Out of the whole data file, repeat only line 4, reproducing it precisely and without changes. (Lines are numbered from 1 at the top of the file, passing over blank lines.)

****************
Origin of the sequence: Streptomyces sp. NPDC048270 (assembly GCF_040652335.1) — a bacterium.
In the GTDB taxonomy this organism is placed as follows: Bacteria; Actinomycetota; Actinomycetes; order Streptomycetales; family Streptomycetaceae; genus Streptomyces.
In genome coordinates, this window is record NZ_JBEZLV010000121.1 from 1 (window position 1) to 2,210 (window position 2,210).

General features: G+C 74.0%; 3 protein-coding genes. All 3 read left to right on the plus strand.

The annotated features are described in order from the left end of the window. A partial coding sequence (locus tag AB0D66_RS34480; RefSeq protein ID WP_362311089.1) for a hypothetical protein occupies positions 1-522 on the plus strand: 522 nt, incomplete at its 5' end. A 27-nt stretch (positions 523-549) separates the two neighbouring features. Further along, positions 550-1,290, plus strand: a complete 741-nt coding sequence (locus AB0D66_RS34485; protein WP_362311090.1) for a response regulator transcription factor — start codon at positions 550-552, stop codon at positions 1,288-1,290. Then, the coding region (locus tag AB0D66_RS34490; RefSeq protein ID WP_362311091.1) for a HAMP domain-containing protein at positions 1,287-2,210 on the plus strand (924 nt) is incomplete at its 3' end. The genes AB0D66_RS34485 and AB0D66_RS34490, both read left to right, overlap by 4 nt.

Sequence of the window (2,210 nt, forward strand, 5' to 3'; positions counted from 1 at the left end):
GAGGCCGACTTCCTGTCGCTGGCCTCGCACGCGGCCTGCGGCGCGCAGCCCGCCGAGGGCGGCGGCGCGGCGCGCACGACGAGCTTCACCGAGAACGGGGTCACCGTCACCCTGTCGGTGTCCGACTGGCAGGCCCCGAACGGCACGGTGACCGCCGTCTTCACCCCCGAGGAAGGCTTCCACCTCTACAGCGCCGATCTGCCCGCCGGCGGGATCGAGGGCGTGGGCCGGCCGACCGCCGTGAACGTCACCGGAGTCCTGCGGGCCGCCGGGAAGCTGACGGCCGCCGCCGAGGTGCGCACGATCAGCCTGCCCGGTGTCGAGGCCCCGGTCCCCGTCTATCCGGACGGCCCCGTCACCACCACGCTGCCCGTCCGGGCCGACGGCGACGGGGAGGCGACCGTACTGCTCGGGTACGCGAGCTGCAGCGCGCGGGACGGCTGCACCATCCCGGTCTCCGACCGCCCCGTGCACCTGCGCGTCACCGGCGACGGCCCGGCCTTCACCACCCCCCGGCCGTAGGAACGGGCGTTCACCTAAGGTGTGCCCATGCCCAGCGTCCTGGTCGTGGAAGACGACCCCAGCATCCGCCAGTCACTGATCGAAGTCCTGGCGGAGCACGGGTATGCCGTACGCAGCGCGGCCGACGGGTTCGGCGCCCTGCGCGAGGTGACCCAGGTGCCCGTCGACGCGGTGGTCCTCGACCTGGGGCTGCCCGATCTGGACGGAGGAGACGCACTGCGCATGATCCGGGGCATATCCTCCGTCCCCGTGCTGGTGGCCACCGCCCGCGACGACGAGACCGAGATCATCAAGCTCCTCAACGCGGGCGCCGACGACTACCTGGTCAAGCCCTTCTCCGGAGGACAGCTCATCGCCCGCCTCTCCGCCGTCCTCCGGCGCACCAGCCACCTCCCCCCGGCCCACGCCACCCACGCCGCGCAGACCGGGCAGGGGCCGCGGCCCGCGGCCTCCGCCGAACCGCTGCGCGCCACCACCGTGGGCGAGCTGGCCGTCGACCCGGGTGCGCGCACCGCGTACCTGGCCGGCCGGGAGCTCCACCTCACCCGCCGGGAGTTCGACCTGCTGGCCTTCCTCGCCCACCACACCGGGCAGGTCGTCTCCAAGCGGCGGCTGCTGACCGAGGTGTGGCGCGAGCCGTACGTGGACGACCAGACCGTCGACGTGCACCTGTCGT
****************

General features: G+C 74.0%; 3 protein-coding genes. All 3 read left to right on the plus strand.